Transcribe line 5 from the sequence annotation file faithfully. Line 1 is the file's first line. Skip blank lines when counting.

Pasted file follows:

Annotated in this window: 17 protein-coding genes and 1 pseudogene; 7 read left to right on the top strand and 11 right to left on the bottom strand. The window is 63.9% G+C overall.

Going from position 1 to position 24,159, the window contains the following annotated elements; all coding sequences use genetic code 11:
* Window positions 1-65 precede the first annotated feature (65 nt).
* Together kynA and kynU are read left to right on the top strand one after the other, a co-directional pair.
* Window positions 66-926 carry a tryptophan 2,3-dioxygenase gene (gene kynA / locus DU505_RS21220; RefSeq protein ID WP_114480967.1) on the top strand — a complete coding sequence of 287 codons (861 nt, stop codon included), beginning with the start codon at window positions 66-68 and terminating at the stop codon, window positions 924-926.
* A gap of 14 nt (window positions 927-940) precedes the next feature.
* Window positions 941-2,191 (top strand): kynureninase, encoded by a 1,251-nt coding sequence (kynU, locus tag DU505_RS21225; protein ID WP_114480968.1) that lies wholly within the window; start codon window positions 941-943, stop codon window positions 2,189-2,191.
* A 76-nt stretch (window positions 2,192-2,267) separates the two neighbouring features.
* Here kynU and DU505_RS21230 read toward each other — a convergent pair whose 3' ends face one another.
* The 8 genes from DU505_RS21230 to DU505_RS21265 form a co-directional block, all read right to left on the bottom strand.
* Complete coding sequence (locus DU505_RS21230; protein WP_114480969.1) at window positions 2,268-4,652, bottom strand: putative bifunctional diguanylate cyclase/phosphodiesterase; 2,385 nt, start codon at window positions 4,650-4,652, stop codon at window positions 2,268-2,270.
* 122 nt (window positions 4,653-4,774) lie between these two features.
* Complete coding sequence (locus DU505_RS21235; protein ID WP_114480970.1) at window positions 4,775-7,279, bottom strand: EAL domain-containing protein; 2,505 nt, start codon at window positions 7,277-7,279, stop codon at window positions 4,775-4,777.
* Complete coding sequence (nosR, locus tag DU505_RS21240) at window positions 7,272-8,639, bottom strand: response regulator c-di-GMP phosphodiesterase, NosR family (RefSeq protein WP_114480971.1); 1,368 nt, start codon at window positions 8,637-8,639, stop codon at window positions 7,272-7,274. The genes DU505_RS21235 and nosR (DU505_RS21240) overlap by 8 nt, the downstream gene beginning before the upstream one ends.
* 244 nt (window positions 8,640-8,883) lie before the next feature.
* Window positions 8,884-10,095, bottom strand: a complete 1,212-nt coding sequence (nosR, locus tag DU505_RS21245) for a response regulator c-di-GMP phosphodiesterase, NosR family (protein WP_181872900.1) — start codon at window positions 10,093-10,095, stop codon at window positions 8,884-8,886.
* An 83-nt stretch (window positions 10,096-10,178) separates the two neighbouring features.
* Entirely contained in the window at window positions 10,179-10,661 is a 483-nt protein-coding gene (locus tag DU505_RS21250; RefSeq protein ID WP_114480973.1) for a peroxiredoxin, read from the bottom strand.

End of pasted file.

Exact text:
* Window positions 66-926 carry a tryptophan 2,3-dioxygenase gene (gene kynA / locus DU505_RS21220; RefSeq protein ID WP_114480967.1) on the top strand — a complete coding sequence of 287 codons (861 nt, stop codon included), beginning with the start codon at window positions 66-68 and terminating at the stop codon, window positions 924-926.